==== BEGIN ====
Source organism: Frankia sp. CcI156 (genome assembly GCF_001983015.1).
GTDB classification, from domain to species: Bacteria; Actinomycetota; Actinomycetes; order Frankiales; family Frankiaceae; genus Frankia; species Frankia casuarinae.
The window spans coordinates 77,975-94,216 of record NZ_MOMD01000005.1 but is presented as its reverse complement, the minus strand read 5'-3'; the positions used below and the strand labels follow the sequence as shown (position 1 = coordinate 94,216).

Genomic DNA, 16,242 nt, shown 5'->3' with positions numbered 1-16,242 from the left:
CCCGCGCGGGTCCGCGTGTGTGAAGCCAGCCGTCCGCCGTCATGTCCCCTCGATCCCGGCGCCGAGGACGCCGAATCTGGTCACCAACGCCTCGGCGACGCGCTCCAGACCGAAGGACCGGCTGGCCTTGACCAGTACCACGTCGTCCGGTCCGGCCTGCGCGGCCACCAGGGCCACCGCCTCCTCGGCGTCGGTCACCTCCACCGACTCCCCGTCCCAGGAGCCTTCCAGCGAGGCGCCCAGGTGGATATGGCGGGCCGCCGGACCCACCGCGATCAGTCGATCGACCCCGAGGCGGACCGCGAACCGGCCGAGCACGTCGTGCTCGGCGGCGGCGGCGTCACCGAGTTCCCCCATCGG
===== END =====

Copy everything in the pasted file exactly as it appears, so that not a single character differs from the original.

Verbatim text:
Source organism: Frankia sp. CcI156 (genome assembly GCF_001983015.1).
GTDB classification, from domain to species: Bacteria; Actinomycetota; Actinomycetes; order Frankiales; family Frankiaceae; genus Frankia; species Frankia casuarinae.
The window spans coordinates 77,975-94,216 of record NZ_MOMD01000005.1 but is presented as its reverse complement, the minus strand read 5'-3'; the positions used below and the strand labels follow the sequence as shown (position 1 = coordinate 94,216).

Genomic DNA, 16,242 nt, shown 5'->3' with positions numbered 1-16,242 from the left:
CCCGCGCGGGTCCGCGTGTGTGAAGCCAGCCGTCCGCCGTCATGTCCCCTCGATCCCGGCGCCGAGGACGCCGAATCTGGTCACCAACGCCTCGGCGACGCGCTCCAGACCGAAGGACCGGCTGGCCTTGACCAGTACCACGTCGTCCGGTCCGGCCTGCGCGGCCACCAGGGCCACCGCCTCCTCGGCGTCGGTCACCTCCACCGACTCCCCGTCCCAGGAGCCTTCCAGCGAGGCGCCCAGGTGGATATGGCGGGCCGCCGGACCCACCGCGATCAGTCGATCGACCCCGAGGCGGACCGCGAACCGGCCGAGCACGTCGTGCTCGGCGGCGGCGGCGTCACCGAGTTCCCCCATCGG